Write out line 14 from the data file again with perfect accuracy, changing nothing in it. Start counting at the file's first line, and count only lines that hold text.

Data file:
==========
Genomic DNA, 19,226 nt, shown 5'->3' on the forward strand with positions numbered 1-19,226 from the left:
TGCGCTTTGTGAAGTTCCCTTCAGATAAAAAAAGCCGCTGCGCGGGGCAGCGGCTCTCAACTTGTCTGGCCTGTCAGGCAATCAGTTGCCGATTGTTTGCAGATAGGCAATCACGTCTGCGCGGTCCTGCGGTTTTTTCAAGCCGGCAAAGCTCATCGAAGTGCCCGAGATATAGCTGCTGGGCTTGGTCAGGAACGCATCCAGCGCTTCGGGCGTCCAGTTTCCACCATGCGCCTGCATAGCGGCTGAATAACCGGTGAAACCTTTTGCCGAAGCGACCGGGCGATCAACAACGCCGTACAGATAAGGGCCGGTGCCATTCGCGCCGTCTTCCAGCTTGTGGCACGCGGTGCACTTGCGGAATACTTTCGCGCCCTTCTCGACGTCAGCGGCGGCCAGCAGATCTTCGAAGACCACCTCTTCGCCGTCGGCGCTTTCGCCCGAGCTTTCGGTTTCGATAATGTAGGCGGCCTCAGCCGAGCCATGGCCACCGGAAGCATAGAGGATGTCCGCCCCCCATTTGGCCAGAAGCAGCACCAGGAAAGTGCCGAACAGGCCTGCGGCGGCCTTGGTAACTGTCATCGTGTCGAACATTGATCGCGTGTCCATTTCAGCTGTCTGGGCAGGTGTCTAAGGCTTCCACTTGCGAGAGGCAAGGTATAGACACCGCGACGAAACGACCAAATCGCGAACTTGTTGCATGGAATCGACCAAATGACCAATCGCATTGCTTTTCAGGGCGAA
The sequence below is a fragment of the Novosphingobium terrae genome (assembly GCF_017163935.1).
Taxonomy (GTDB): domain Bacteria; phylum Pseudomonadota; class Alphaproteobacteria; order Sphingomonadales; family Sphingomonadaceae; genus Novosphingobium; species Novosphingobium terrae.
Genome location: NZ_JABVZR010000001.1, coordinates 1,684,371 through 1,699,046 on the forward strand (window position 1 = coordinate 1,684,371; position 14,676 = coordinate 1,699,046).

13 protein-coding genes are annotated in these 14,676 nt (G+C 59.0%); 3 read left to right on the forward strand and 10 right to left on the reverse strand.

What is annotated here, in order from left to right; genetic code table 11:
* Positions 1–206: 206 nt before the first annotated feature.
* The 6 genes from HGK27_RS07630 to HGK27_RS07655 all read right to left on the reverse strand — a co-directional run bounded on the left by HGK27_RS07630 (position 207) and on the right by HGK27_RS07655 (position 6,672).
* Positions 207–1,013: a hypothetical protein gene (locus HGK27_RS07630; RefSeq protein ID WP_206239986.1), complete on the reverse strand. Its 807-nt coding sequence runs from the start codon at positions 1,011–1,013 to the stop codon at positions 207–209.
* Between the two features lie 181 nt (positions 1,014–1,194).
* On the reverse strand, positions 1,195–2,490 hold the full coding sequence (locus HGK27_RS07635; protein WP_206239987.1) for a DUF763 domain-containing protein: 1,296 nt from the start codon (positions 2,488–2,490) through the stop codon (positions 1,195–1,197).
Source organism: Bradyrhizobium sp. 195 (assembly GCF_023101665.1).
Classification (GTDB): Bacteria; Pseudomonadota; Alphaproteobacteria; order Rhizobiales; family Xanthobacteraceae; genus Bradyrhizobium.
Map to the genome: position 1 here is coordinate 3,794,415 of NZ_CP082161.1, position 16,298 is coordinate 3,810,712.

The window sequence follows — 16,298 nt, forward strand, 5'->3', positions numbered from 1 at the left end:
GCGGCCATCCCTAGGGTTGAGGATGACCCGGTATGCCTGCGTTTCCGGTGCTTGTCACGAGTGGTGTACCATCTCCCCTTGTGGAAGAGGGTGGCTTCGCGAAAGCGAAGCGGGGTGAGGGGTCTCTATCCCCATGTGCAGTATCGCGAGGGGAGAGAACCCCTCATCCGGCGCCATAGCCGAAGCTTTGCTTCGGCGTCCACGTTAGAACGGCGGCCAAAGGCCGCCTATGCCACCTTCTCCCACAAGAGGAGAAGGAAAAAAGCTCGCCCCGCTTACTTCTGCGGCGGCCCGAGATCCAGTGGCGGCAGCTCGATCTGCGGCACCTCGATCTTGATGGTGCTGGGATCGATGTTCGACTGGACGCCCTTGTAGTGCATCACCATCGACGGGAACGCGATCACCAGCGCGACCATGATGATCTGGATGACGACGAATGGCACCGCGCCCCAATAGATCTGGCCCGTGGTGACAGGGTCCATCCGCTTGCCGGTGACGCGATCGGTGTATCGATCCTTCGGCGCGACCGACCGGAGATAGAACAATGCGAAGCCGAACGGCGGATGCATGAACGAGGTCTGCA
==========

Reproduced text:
Classification (GTDB): Bacteria; Pseudomonadota; Alphaproteobacteria; order Rhizobiales; family Xanthobacteraceae; genus Bradyrhizobium.